The Vembanad Wetland system has formed an intricate network of estuaries, lagoons and canals which spans over 196 km in the north–south and 29 km in the east–west directions. Almost all villages in these areas can be accessed via water transport. The major rivers of Muvattupuzha, Meenachil, Pamba and Achencovil rivers, are all navigable up to distances of about 30 km upstream in the tidal reach. The Kottappuram–Kollam segment of the west coast canal system has a major chunk passing through the Vembanad Lake and spans a total of 209 km. It has been declared as a National Waterway.
Vembanad Kol Wetland was included in the list of wetlands of international importance, as defined by the Ramsar Convention for the conservation and sustainable utilization of wetlands. It is home to more than 20,000 waterfowls – the third largest such population in India. It is also an ideal habitat for shrimps. Major livelihood activities of the people living on the shores of the lake include agriculture, fishing, tourism, inland navigation, coir retting, lime shell collection. The uncontrolled mining of shells from the lake bed is also posing a threat to the eco-system. The sewage effluents and the heavy load of organic material released from the neighboring areas including a medical college at Alappuzha are let into the water and are responsible for the decrease in dissolved oxygen content in the water in the water body.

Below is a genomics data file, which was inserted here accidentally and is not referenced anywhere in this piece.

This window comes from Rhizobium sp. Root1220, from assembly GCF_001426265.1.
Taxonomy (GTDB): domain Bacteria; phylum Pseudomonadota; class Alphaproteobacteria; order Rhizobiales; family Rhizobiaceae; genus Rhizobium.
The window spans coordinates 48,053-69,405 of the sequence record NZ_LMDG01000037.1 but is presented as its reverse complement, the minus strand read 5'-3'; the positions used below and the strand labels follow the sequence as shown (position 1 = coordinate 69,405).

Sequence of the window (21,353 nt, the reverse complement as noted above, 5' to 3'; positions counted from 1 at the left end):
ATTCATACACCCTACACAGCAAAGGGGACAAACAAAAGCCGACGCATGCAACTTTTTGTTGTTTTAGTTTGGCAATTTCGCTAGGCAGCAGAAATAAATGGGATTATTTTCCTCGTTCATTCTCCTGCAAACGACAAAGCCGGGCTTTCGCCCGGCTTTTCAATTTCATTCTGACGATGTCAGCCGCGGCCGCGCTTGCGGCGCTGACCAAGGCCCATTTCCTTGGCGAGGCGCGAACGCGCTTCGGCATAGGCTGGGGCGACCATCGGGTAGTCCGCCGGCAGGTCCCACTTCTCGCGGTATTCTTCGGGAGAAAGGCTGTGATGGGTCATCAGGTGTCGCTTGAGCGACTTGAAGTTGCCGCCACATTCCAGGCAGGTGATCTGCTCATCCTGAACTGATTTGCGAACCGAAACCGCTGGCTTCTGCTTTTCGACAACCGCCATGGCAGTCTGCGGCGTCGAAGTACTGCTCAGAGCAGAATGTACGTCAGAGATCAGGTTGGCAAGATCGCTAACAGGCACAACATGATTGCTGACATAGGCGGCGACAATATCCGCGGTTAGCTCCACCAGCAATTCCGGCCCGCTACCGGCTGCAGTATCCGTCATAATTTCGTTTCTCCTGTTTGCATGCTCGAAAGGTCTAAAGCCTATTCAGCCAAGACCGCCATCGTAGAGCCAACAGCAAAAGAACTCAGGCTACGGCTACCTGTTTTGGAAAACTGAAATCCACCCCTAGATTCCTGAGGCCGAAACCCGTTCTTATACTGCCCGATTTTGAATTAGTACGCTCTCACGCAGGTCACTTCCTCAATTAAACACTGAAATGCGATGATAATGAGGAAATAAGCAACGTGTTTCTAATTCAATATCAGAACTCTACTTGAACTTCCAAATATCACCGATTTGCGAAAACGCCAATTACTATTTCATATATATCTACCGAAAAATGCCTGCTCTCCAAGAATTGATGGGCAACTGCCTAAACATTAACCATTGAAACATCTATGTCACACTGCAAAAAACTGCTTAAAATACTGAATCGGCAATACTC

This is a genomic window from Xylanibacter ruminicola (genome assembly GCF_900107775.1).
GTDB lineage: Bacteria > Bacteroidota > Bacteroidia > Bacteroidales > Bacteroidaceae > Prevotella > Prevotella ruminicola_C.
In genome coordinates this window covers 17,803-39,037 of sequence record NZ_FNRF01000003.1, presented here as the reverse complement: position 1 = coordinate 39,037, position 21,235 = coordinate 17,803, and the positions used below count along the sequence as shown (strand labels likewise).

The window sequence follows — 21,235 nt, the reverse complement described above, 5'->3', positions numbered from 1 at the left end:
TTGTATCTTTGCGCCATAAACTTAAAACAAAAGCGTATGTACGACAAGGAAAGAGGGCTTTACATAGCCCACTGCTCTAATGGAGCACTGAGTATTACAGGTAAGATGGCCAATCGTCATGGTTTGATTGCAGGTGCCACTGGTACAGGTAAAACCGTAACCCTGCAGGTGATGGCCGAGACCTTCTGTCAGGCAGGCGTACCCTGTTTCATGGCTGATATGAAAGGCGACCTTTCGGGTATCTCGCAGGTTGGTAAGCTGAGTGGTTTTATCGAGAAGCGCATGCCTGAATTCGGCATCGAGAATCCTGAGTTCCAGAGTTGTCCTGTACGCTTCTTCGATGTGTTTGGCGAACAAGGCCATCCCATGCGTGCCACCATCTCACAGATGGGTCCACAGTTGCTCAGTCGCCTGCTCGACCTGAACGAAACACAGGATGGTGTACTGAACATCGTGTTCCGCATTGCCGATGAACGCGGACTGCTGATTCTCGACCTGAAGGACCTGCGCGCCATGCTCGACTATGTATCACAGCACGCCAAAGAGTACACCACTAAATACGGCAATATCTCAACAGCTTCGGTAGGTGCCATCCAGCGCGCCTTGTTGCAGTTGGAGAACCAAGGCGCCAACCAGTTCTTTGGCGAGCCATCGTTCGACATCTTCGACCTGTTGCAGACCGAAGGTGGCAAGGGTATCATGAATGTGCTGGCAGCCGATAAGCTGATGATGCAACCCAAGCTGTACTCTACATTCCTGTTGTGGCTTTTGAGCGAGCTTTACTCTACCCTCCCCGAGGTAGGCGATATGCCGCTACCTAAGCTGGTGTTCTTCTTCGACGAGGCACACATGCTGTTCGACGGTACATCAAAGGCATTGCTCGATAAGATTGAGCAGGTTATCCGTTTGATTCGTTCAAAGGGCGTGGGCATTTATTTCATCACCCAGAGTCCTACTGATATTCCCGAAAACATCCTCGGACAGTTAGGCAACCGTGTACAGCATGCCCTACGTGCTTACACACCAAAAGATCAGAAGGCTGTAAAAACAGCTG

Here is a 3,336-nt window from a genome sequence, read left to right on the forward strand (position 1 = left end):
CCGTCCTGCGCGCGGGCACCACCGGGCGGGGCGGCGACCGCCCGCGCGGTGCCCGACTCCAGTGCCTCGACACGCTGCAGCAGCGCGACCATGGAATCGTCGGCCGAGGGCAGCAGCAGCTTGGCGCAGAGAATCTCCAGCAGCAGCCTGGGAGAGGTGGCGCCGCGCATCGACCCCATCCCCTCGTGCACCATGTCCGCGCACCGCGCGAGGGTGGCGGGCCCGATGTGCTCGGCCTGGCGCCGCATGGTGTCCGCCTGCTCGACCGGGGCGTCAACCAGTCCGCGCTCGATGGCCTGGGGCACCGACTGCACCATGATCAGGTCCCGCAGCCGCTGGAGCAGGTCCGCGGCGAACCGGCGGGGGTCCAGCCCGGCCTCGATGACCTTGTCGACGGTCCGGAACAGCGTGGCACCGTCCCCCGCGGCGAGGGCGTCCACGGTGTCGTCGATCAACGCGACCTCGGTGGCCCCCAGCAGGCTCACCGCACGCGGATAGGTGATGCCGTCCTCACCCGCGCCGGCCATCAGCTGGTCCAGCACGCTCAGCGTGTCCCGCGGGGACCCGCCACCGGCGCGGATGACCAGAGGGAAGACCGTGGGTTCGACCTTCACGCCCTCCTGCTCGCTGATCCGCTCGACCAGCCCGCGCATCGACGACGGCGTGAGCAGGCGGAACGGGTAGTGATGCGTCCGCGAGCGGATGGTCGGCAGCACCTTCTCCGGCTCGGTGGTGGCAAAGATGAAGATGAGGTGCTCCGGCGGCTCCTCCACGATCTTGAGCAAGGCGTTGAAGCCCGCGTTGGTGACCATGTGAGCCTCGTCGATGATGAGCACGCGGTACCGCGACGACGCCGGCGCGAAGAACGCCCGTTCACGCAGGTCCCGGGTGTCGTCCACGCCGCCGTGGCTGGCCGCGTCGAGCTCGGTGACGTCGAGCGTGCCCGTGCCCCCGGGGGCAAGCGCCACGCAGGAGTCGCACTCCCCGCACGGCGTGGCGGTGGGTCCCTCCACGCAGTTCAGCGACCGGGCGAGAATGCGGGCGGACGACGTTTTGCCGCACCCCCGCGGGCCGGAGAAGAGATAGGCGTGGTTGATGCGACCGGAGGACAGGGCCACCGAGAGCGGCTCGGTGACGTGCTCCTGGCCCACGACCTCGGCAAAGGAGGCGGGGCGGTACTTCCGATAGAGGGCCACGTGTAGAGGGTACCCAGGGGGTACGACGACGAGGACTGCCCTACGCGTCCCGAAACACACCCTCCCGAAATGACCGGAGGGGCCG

Vembanad Wetland is hosting many migratory birds in the season. In addition to this, the fragile ecosystem carries more than 100 birds as natives. It comes in the way of Central Asian flyway. Tourism in this area is affecting the ecosystem and hence the life of 16 million people depending on it[dubious ].
- Ayub, Akber (ed), Kerala: Maps & More, 2006 edition 2007 reprint, p. 48, Stark World Publishing, Bangalore, ISBN 81-902505-2-3
- "Fauna of Vembanad lake" (PDF).
- Press Trust of India (1 June 2020). "Kerala Boat Ferries Lone Passenger To Help Her Take Exam". NDTV. Retrieved 17 November 2020.
- Suchitra, M (13 August 2003). "Thirst below sea level". The Hindu. Archived from the original on 22 September 2019. Retrieved 17 November 2020.
- Faunal diversity of Vembanad lake (PDF). Kolkata: Zoological survey of India (ZSI). 2009. p. 5. ISBN 978-81-8171-222-6.
- "Ramsar Sites In Kerala" (PDF). ENVIS Centre, Kerala. Archived from the original (PDF) on 21 July 2011. Retrieved 7 February 2011.
- "Boat driver held for misbehaving with tourist". The Times of India. Archived from the original on 25 October 2013.
- "The List of Wetlands of International Importance" (PDF). The Secretariat of the Convention on Wetlands (Ramsar, Iran, 1971) Rue Mauverney 28, CH-1196 Gland, Switzerland. Archived from the original (PDF) on 2 January 2008. Retrieved 7 January 2008.
- "Vembanad - Kol Wetland". World Wildlife Fund. 24 May 2006. Archived from the original on 17 February 2008. Retrieved 23 January 2008.
- Media related to Vembanad Lake at Wikimedia Commons